Tagged: species

What’s in a name: the importance of naming biodiversity - Lost Worlds, Vanished Lives

Nic Rawlence Sep 26, 2017

‘What’s in a name? that which we call a rose. By any other word would smell as sweet’ wrote the bard when he penned Romeo and Juliet. Names are important. They evoke emotions, power, a sense of pride and ownership. Names can transcend language barriers and allow global communication of science. Naming biodiversity is no different. Recently I gave a … Read More

Five things you should know about taxonomy - Guest Work

Guest Work Jul 10, 2017

Kevin Thiele, University of Western Australia; David Yeates, CSIRO; Kym Abrams, University of Western Australia, and Nerida Wilson, Western Australian Museum Earlier this year, a Canadian scientist named a new moth species Neopalpa donaldtrumpi (read that name out loud for full effect). It’s an insect with a golden hairdo and relatively … Read More

The bark side: domestic dogs threaten endangered species worldwide - Guest Work

Guest Work May 02, 2017

By Tim Doherty, Deakin University; Aaron J. Wirsing, University of Washington; Chris Dickman, University of Sydney; Dale Nimmo, Charles Sturt University; Euan Ritchie, Deakin University, and Thomas Newsome, Deakin University Humans and their canine companions share many close bonds. Wolves (Canis lupus) were the first animal domesticated by … Read More

Local extinctions: Climate change’s vanishing trick - News

John Kerr Dec 09, 2016

Now you see them, now you don’t. Hundreds of species have already undergone ‘local extinctions’ because of climate change, according to new a study. As overall temperatures increase around the world thanks to climate change, plants and animals are starting to shift their geographic range closer to the cooler poles of the planet, or higher up the slopes of mountains. Read More

NZ Sea Lion one of the world’s most murderous mammals - News

John Kerr Sep 29, 2016

The New Zealand Sea Lion ranks as one of the most murderous species on the planet, according to a new study examining lethal violence among mammals. Do dolphins duel to the death? Are hippos homicidal? And what about genocidal gerbils? Spanish researchers have mapped the extent of lethal violence across 1000 mammal species, from aardvarks to zebras, and their macabre analysis is … Read More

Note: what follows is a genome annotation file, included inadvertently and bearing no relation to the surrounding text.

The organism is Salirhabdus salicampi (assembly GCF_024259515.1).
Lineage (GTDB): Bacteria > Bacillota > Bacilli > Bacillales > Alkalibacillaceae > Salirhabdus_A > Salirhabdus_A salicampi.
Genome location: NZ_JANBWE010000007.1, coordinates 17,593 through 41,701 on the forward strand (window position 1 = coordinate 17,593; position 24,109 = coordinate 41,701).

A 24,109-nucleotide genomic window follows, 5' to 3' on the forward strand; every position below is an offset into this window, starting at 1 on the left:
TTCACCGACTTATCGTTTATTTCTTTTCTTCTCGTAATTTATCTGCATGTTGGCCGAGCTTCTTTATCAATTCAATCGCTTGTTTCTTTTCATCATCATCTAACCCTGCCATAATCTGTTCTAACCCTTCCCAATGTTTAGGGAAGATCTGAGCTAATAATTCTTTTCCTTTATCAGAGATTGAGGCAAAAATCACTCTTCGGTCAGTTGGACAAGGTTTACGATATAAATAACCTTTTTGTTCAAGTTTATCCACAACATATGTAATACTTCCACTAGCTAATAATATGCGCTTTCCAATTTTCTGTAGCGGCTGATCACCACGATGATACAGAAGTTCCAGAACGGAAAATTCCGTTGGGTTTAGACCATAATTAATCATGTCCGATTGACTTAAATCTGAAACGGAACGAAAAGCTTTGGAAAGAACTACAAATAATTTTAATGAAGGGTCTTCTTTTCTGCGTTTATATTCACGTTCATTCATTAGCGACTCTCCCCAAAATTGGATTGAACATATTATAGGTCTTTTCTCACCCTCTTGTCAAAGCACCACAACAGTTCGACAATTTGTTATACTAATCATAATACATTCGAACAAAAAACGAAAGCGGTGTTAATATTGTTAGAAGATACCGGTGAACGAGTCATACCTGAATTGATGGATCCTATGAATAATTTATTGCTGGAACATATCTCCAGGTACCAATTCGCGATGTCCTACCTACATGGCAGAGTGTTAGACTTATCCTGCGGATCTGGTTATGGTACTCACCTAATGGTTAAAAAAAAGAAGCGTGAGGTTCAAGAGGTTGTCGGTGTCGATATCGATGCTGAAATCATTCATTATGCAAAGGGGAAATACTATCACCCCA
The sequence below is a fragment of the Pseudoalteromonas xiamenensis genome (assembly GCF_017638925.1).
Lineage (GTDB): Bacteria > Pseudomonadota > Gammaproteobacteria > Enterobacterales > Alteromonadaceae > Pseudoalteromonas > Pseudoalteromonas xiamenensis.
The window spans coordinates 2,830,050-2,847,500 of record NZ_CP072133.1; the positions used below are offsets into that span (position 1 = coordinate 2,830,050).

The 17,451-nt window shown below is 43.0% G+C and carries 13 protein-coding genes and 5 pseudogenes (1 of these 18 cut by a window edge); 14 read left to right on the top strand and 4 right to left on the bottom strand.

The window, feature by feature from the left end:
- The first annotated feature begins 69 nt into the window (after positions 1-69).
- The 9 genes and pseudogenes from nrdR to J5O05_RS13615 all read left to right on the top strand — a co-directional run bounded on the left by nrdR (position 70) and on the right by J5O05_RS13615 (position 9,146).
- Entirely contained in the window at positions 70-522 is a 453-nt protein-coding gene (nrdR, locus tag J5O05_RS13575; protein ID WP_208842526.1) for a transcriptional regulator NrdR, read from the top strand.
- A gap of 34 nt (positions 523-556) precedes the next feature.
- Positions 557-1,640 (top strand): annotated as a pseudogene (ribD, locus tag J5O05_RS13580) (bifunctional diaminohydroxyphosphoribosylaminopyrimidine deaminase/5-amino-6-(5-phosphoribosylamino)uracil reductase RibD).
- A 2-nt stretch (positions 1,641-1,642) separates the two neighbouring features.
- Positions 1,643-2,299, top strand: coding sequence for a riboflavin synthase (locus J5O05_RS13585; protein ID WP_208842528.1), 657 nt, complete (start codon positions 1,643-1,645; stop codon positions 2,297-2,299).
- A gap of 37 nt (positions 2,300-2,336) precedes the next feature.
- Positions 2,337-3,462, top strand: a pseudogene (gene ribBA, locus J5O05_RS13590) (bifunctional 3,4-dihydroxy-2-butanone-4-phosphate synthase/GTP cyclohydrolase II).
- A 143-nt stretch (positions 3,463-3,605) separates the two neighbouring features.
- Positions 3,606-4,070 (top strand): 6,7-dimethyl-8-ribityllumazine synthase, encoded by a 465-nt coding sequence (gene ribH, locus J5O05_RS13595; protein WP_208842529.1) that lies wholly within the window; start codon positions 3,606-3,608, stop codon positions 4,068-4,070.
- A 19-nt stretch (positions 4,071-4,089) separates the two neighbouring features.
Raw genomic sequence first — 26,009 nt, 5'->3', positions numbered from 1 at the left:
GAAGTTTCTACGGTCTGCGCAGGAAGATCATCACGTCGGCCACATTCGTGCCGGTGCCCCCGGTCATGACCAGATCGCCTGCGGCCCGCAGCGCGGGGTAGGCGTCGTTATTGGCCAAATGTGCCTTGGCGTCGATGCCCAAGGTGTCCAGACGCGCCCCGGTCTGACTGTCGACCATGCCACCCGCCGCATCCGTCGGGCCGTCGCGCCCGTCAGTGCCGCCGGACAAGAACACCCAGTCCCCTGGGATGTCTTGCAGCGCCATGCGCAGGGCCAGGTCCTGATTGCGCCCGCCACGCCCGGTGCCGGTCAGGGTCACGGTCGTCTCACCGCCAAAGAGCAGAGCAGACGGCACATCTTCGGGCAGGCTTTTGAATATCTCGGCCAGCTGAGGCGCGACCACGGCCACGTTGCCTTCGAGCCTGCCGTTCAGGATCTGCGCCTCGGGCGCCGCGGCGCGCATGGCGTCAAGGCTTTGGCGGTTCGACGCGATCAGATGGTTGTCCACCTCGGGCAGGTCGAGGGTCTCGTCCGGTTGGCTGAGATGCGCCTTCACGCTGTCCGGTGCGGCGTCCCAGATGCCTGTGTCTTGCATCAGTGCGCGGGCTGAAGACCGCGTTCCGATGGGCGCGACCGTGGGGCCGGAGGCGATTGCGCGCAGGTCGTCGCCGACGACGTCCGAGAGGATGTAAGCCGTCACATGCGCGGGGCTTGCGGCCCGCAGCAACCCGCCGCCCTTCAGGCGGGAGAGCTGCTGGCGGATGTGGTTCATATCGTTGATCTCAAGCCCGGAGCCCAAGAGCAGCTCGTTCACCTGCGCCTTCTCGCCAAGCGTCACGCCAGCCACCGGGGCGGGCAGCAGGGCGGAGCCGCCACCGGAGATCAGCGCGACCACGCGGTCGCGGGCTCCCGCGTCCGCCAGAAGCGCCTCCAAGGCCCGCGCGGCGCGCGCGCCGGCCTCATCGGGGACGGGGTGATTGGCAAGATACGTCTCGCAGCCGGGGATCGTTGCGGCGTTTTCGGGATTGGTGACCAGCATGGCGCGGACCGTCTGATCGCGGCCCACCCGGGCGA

Climate change: Biologists told to ‘pull on their boots’ and collect data - News

John Kerr Sep 11, 2016

An international team of 22 biologists have called on their colleagues to get cracking and collect certain types of data to help predict how the planet’s estimated 8.7 million species will handle a warmer future. “Our biggest challenge is pinpointing which species to concentrate on and which regions we need to allocate resources,” says Associate Professor Mark Urban from the University of Connecticut, lead author … Read More

NZ native falcon is actually two types of bird - News

John Kerr Aug 10, 2016

The New Zealand falcon, or kārearea, population is actually made up of two different subspecies, scientists have decided. Researchers from Massey University declare the subspecies split in a new study analysing the physical and genetic differences between kārearea from different parts of the New Zealand. The research is published in IBIS, International Journal of Avian Science. In collecting data on bird sizes, the researchers … Read More

The Earth’s biodiversity could be much greater than we thought - Guest Work

Guest Work Jun 30, 2016

By Mike Lee, Flinders University and Paul Oliver, Australian National University After centuries of study, you’d think we’d have at least a rough idea of how many different species of life exist on Earth. This is becoming even more pressing as biodiversity disappears at an increasing pace due to human impacts. Some species are going … Read More

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